Moby: The fascination with everything needs to be documented. It almost getting to the point things don’t exist or have value for many people unless they are able to document it and share it. I even find that I’m guilty of it myself. If I see something beautiful it’s hard to just observe it. If I see a beautiful sunset all I want to do is run and grab my camera. It’s like a challenge to sit in the presence of something interesting and observe it, and not immediately try to document it. The phone is, I’m stating the obvious, it’s becomes such an extension for everything. It’s entertainment, communication, it’s documentation, it’s information and it serves all these purposes: which is in and of itself odd, interesting and maybe unhealthy. Probably very unhealthy. But what really interest me is putting it in perspective, and saying, technologically speaking the smart phone is in its infancy. You know, its conquered the world! Everyone is attached to their smart phone. What happens in 20 years when it’s a thousands time better. What happens when it’s capturing 3 dimensional holographic images that you can step into. Like right now it doesn’t do that much and everyone is obsessed. What happens when it gets really, really good? How is reality in any way compete with the virtual world. Why should I accept being a 48-year-old bald guy, when I could be 600 feet tall standing on the surface of Jupiter battling space ships and not be aware it’s not a real experience. I wonder how people will be able to choose to spend time in their physical bodies. I think this is incredibly fascinating, we as a species, for some reason respond to things in a very static way. We respond to technology, as if, this is the way technology is and always will be. Even if we know it is in a state of flux and change, we still tend to have really strong opinions about the way things currently are, which is so odd, because things are changing so quickly. It’s kind of like the music business getting really worked up about Napster and Limewire, whereas, if everyone stopped to think about it, everyone knew they were temporary manifestations of a paradigm shift. I feel that in technology there’s the linear progression and then there’s the almost tectonic geometric shift of technology, where things all of a sudden change dramatically. An example of linear technology would be, going from the rotary dial phone to the push button phone, then the wired phone to the portable phone. Then going from cell phones to smart phones, to me, is like a huge tectonic shift, where all of a sudden the technology looks similar but it function very differently. I really feel technology, we’re on the edge of a very strange baffling tectonic shift. In 20 years, when technology is even more immersive, the real world and the technological world are sort of indistinguishable, that’s when I think, I don’t know, things are going to get very, very confusing.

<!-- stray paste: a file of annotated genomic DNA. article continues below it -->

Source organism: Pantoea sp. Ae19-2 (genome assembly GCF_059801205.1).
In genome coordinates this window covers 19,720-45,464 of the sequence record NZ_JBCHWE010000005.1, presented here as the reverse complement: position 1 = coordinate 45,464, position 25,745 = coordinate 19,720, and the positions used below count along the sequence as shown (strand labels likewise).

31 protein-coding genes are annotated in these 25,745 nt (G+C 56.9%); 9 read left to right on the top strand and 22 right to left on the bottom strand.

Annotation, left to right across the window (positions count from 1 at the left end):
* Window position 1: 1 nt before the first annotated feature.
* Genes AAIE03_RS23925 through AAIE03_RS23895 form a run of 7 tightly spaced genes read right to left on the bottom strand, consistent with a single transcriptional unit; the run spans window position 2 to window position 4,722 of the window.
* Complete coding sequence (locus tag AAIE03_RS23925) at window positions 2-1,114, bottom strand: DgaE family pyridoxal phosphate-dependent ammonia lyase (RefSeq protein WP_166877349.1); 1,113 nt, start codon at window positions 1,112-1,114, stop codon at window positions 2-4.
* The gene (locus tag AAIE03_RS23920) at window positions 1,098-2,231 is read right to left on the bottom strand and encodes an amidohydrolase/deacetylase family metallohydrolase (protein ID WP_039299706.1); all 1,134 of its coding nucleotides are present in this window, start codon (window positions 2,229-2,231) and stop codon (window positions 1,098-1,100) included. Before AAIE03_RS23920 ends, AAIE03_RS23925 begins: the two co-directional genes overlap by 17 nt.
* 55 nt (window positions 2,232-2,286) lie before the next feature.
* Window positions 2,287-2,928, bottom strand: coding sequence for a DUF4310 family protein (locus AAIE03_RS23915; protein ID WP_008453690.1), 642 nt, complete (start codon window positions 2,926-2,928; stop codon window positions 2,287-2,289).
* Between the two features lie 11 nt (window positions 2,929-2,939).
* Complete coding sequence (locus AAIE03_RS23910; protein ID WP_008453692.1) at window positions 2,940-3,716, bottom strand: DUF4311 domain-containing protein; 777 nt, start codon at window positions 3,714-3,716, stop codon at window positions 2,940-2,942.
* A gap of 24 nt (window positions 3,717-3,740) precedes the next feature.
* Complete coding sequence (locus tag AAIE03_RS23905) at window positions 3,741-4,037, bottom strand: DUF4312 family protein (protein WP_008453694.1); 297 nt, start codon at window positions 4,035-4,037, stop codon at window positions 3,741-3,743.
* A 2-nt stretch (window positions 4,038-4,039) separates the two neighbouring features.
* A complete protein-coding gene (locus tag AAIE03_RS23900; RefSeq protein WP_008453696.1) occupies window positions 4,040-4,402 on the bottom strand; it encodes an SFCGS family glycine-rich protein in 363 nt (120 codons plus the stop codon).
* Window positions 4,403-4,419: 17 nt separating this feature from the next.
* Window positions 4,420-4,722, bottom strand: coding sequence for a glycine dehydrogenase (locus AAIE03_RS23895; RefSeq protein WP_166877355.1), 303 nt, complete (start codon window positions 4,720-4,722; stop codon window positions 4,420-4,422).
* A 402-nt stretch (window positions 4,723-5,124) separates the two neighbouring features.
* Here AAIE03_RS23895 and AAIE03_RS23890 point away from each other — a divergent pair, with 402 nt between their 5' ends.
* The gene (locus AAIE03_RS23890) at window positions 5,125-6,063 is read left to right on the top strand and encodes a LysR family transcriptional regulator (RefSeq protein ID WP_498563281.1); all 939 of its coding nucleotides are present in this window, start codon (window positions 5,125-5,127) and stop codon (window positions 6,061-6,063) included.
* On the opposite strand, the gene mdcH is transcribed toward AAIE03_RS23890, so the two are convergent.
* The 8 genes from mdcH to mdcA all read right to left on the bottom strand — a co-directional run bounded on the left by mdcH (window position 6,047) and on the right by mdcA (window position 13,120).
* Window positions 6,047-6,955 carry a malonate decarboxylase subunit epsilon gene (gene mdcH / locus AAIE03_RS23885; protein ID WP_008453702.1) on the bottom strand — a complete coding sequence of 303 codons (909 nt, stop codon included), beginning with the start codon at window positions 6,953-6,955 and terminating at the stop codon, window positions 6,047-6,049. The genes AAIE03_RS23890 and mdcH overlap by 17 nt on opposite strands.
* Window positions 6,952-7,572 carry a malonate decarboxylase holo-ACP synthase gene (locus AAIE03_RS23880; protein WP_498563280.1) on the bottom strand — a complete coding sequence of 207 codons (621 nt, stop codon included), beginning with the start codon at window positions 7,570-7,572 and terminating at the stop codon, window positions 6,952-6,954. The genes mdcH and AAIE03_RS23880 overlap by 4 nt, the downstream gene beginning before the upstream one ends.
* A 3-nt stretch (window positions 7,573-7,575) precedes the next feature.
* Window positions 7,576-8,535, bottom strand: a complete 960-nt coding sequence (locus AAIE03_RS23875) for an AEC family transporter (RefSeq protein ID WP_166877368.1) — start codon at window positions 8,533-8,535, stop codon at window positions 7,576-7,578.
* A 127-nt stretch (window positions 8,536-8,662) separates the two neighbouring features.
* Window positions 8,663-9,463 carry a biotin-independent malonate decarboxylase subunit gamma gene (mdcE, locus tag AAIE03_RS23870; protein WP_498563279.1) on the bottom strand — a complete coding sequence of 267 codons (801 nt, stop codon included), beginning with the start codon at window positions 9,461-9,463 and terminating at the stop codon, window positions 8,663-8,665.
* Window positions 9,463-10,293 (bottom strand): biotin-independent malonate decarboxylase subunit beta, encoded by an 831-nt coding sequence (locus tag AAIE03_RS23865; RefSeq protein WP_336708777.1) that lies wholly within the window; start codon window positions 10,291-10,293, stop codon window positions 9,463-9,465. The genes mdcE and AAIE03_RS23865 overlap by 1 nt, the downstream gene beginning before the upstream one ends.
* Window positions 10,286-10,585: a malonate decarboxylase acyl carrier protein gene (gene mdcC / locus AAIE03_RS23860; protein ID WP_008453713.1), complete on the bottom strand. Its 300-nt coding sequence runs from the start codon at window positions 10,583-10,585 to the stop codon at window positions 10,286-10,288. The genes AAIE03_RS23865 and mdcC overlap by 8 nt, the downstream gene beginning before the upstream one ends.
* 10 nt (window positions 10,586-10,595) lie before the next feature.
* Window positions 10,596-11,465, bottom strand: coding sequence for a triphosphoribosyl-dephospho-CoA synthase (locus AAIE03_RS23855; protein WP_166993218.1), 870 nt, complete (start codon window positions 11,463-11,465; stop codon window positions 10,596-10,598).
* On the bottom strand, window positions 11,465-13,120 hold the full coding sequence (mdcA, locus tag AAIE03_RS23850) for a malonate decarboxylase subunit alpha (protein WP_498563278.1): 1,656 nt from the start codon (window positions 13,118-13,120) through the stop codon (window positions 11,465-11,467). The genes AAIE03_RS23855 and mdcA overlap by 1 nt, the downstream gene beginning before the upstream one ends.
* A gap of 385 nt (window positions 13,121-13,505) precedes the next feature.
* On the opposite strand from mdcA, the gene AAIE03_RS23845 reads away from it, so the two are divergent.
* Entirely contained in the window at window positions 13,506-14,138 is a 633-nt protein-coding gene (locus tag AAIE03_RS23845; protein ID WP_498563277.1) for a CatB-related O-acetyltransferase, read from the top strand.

LA Beat: You were talking about the strangeness of Los Angeles. I thought you might want to elaborate on that. I know you’re fascinated or you like the idea of entertaining at home as opposed in New York where you met in bars or restaurants. I found that curious.
Moby: I live in New York for so many decades. It got to the point I realized that the majority of people I knew in New York, I’d never actually seen where they live. Most people in New York live in very small spaces. It would never dawn on them to invite people over to their home. One of the things I like about LA, there is, sort of, a provincial intimacy. You know, you go to someone’s house and you see where they live. You see the things they have in their refrigerator, you see their bedroom, their living room. You see things that reflect them and who they are, what’s their choices. What’s interesting in New York the only examples you see are, basically like, people shoes and their clothes. It’s really odd. I’ve had instances in New York where I’d be dating someone and you’d realize you’ve never seen where they live, because you’re always meeting them in public places. There is something nice about it because it fuels this constant over-crowded public sphere, but I really love the strangeness of living in a city of 15 million people that is essentially a giant suburb.
I found my surprising impromptu and rather spontaneous interview with Moby to one of the most interesting and compelling I’ve ever done. Before our interview, I liked Moby and enjoyed listening to his music. I knew something of his musical career and liked its arc as a musician coming into his own. But during this interview my perspective of Moby dramatically changed! His photographic work is dramatic, beautiful and somewhat twisted: as it should be with any artistic self-expression. But our conversation introduced me to his conceptual drive and motives behind Moby’s work. For me he moved from artist to theoretician, futurist and intellectual in less than 15 minutes. I was flummoxed, in the most pleasant way, at his grasp of ideas and possibilities. In my mind, his transformation puts him in the sphere of artist like, David Bowie, Brian Eno or Johnny Rotten. This new perspective has added a greater dimension to him, from my perspective, as a conceptually driven artist whose work deserves closer examination to be felt and completely understood. Moby is a very compelling figure and grasps a lager view of the world we should all more keenly examine. One aspect of Moby’s conceptual pie can be seen at Project Gallery running through March 30th.